But your soul you must keep,
totally free

In these bodies we will live,
in these bodies we will die
Where you invest your love,
you invest your life

Awake my soul, awake my soul
You were made to meet your maker

Tuesday, November 16, 2010

Chocolate Chip Pine Nut Pie AND How to Build a Pie (I)

I have been hesitant to try this pie... I know what pinenuts (pignoli s) taste like - and I know I like them - but once again I find myself asking, in a pie? I'd never heard of it except as one of the recipes listed in my Pie book. But this book has since gone over-due and was returned to the library this week, leaving me recipe-less. I did make a copy of the recipe... but heck if I can find it.

So here's the thing, I think I'm pretty clever, this is my 6th pie, I decided to take a gamble and make up the recipe using the experience I've gained, so far. It turned out SO well, I made it twice!

CHOCOLATE CHIP PINE NUT PIE  ingredients: 1 c 		chic chips 8 oz		pinenuts 3/4 c 	dark brown sugar 2 Tbsp 	sugar 1.5 tsp 	cardamom 1 tsp 	nutmeg 3 Tbsp 	heavy whipping cream 1 		eggs (room temp) 2 		egg whites  (room temp) 1 		tsp cream of tartar 1.5 tsp 	vanilla extract 8 Tbsp	butter (room temp)  1. preheat oven to 350 F & make sure pie shell is chilled (not frozen or room temp) in the fridge 2. mix together dry ingredients - without pine nuts, chocolate chips or spices - in a large bowl adding butter a Tbsp at a time and blending thoroughly & set aside 3. in a separate bowl beat eggs and blend wet ingredients  4. mix into large bowl wet ingredients and spices 5. add in pine nuts and chocolate chips distributing evenly 6. as soon as all nuts and chips have been added, pour filling into pie shell, raking in left overs evenly throughout the pie 7. Put pie in oven and bake for 50 minutes, rotating pie 180° halfway through 8. Cool on a rack for at least 2 hours before serving with coffee!

I started by picking out my filling and measuring out the basic ingredients to get an idea of much would make the desired amount of filling. I then went on to experiment with to iterations of the pine nut pie! Below is what I learned based on a little research and experience - but please feel free to contribute or correct me if I'm wrong.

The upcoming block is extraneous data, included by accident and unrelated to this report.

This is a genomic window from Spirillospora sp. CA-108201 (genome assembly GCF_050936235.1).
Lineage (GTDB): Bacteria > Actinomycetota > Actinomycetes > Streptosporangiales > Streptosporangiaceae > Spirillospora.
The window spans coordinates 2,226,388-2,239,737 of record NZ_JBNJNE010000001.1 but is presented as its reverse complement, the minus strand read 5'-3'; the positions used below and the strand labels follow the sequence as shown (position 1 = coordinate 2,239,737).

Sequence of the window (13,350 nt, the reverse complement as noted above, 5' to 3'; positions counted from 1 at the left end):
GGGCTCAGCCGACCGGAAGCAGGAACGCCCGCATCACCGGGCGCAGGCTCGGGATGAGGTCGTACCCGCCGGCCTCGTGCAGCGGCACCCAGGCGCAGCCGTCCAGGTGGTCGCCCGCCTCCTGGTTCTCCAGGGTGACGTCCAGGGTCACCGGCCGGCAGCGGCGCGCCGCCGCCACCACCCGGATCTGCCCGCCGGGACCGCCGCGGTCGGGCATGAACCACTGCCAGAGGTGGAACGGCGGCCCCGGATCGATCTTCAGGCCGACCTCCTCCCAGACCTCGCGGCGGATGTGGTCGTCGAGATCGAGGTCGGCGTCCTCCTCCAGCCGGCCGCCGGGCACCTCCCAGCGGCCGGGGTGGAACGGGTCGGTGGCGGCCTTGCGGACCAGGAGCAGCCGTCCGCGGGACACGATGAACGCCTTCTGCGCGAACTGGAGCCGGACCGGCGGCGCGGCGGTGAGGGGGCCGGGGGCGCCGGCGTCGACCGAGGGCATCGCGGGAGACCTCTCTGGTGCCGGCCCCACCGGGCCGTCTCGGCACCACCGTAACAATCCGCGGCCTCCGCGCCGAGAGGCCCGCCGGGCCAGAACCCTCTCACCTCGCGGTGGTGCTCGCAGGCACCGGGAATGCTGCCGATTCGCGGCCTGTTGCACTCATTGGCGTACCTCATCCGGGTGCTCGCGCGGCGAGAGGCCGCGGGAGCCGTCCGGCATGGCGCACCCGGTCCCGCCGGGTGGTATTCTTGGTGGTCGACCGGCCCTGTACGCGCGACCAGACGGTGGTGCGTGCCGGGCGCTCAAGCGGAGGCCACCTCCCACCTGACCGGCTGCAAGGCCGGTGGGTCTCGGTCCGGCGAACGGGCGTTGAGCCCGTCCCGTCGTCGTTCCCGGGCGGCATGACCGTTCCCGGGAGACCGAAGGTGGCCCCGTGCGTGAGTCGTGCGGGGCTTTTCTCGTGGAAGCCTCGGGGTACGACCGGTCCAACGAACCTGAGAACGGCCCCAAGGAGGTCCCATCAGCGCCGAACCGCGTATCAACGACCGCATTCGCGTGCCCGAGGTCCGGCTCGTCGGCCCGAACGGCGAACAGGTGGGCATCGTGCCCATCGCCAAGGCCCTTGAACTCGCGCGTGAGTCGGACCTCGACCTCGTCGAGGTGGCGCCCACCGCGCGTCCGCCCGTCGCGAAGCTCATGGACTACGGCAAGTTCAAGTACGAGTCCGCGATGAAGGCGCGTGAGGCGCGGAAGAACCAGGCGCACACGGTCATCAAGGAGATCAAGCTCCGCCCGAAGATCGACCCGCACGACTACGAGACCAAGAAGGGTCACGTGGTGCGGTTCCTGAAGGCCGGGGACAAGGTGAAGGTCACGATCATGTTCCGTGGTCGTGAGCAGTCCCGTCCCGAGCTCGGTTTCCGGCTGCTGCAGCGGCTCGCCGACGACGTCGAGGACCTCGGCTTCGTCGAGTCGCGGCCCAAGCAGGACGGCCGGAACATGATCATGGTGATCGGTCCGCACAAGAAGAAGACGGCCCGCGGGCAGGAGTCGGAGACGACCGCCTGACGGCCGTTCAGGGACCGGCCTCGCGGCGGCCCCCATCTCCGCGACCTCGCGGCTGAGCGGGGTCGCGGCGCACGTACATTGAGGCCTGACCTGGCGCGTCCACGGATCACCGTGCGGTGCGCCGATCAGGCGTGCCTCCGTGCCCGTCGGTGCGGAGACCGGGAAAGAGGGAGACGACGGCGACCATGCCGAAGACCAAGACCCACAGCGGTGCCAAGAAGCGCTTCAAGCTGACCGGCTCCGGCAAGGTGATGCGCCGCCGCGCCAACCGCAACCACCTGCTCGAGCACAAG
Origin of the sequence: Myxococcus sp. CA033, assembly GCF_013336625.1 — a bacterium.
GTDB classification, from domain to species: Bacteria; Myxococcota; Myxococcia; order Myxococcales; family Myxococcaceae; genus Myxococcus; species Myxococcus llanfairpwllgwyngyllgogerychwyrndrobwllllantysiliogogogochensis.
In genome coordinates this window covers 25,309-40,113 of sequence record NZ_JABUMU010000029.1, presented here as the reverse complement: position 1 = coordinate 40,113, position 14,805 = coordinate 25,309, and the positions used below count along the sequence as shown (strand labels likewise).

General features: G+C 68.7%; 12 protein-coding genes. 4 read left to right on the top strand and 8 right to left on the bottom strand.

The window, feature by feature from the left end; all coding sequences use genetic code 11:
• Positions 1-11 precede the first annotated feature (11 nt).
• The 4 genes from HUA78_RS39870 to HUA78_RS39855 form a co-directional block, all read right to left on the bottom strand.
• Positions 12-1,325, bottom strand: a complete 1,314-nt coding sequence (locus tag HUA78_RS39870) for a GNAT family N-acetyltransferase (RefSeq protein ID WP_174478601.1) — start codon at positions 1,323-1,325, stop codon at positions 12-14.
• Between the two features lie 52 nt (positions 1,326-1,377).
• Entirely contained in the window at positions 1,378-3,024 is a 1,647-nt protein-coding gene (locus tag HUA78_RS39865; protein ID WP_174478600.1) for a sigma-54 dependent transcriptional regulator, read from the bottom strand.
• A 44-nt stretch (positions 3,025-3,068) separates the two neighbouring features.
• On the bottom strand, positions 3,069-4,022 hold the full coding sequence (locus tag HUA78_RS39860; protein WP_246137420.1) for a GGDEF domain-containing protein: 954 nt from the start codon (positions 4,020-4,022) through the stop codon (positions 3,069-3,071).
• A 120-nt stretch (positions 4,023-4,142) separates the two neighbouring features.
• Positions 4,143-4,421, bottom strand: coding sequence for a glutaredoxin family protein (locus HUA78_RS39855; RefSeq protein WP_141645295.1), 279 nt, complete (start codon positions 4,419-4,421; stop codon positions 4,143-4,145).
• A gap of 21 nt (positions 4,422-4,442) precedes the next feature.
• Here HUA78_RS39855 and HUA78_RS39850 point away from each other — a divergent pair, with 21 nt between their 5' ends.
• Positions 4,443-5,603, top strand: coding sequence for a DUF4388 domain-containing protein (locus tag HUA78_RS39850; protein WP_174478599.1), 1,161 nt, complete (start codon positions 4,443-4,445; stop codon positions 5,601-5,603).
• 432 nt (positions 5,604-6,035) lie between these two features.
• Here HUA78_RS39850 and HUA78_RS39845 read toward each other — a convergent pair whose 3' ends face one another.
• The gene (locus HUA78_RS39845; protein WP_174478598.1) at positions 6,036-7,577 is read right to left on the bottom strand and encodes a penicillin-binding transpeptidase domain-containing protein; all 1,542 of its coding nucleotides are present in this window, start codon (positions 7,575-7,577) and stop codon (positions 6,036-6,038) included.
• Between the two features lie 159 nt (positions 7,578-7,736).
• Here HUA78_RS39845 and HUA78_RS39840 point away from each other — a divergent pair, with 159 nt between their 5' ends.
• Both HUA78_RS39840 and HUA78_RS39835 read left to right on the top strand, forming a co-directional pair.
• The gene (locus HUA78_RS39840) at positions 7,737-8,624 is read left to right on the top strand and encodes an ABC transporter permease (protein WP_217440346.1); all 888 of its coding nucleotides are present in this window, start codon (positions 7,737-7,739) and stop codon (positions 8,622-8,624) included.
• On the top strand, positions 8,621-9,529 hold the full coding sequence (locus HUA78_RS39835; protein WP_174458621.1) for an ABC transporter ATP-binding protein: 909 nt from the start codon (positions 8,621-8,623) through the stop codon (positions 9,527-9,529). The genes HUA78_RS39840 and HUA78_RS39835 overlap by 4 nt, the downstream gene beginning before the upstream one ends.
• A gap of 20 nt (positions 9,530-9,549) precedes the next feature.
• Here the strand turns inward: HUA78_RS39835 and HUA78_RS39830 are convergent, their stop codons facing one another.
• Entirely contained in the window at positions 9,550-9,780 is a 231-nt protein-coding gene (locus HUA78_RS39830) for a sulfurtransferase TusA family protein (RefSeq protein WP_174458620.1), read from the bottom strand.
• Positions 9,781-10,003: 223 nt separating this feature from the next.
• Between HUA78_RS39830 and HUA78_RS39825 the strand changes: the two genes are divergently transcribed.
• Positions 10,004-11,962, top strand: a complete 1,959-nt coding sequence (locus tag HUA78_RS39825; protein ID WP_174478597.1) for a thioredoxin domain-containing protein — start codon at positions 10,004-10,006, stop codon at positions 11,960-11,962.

With pies utilizing squash and fruit as the primary filling, it seemed between 1 1/2 - 2 cups of the primary ingredient is needed, then pureed or mixed with other things. I had to determine whether or not to blend the pignolis/pinenuts with something else or treat them like the "fruit" - since pine nuts are so soft, even when toasted, despite their strong flavor, I decided they were fine as the main ingredient rather than the main flavor within some other base (i.e. ginger flavor in the custard pie). I had an 8 oz bag of pinenuts which measured closely to 1 1/2 cups. I toasted them on a cookie sheet in the broiler on low for about 6 minutes and then watched to they reached the right "brown-ness".

To turn the nuts into a cream filling, I then considered which dry and wet ingredients to use.

I have basically only used two kinds of liquid in most of my pies: cream and eggs. I love cream, I will use it whenever I can. I am also a proponent for using it and whole milk rather than "low fat" alternatives and a quarter cup of heavy or light cream can go a long way to create thick, but fluid wet ingredient base. Egg thickens when cooked and mixes well at room temperature; but whole eggs can get quite dense, so consider using just egg whites or a mixture of the two (I used whites in the first iteration of the pie and just whole eggs in the second - it was too dense with the 2 yolks).
Other wet ingredients to consider: For many fruits, the addition of lemon is warranted; for many squash/winter pies, the addition of honey or molasses; and for yet many other kinds of pies and their saucy garnishes, corn syrup (but I'll let you in on a hint, most of the time you don't need it, BUT if you don't use it you will need to replace it with something of similar viscosity - like honey or an amount of water with boiled sugar).

Most of my favorite pies use between 1/2 to 1 1/2 cups of brown sugar to enhance the fruit; in the case of the cream-based pies, similar amounts of white sugar are used BUT often times if you've got good hardy filling (like several cups of a fruit or squash) you really don't need more than 1/2 a cup of sugar. You can also replace it with things like honey or chocolate chips - instead of an extra half a cup of sugar in the pine nut pie, I added chocolate chips!